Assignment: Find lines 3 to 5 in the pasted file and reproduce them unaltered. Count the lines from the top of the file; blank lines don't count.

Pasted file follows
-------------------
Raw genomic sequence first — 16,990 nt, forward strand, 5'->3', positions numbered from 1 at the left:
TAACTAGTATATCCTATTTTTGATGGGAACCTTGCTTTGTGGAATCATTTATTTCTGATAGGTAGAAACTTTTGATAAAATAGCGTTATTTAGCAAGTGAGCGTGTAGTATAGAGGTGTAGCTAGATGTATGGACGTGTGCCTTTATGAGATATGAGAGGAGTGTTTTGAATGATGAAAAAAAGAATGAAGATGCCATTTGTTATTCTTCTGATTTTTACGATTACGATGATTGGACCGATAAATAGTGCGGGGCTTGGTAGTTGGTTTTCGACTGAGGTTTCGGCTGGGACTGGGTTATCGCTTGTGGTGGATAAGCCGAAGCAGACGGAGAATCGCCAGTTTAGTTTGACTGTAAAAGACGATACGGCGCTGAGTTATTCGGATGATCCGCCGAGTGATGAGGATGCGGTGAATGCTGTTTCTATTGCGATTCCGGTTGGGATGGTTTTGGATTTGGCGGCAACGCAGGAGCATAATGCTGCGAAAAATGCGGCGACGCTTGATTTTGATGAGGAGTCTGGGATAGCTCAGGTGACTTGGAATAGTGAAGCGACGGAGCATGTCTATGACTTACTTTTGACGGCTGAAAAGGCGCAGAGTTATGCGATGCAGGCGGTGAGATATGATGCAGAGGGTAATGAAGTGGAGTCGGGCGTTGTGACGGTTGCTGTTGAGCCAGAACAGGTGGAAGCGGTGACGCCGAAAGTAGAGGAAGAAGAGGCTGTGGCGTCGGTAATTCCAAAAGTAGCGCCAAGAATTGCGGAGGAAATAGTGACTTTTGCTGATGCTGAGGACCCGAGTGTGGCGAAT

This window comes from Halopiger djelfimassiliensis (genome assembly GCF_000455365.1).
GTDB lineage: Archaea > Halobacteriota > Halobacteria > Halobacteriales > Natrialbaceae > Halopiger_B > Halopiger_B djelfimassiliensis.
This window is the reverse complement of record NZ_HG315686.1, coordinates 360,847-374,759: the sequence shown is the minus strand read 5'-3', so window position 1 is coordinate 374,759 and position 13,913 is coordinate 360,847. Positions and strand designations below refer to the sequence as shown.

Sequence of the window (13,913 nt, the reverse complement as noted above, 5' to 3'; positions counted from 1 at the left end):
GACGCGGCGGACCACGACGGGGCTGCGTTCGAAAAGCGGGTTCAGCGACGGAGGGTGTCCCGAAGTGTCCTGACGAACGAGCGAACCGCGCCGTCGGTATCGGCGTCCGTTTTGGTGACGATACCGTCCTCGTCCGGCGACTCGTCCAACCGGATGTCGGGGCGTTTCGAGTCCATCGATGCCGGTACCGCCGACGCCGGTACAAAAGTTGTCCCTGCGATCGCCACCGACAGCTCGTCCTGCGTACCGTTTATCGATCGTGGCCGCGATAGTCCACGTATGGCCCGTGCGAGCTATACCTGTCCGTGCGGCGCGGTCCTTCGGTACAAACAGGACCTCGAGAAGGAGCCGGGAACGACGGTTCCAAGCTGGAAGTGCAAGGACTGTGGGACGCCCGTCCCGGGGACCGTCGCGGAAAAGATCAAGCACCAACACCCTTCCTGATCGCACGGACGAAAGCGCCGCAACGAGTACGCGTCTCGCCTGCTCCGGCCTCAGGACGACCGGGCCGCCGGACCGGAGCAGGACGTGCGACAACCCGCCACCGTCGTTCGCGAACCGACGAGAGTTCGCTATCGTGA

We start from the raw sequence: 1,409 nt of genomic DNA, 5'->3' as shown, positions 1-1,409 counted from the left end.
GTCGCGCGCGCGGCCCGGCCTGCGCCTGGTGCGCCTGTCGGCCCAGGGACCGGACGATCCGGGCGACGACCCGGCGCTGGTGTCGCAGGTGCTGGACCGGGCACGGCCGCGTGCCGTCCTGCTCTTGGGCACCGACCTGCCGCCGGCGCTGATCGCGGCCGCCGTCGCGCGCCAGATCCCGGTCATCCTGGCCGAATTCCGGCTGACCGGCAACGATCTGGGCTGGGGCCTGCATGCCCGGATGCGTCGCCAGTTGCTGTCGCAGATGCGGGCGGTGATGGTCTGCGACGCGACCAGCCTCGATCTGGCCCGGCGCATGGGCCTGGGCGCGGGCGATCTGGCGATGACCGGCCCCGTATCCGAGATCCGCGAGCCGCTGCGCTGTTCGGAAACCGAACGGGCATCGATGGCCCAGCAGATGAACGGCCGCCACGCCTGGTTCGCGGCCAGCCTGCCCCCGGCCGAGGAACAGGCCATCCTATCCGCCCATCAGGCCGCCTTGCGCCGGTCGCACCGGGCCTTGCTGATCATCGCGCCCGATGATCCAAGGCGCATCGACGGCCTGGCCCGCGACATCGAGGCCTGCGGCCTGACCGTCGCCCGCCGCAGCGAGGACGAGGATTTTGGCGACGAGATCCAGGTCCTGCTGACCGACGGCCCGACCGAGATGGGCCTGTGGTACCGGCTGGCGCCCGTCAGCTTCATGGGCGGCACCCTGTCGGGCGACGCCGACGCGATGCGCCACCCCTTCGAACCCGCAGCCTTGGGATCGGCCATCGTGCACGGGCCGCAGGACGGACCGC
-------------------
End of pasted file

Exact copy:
This window comes from Halopiger djelfimassiliensis (genome assembly GCF_000455365.1).
GTDB lineage: Archaea > Halobacteriota > Halobacteria > Halobacteriales > Natrialbaceae > Halopiger_B > Halopiger_B djelfimassiliensis.
This window is the reverse complement of record NZ_HG315686.1, coordinates 360,847-374,759: the sequence shown is the minus strand read 5'-3', so window position 1 is coordinate 374,759 and position 13,913 is coordinate 360,847. Positions and strand designations below refer to the sequence as shown.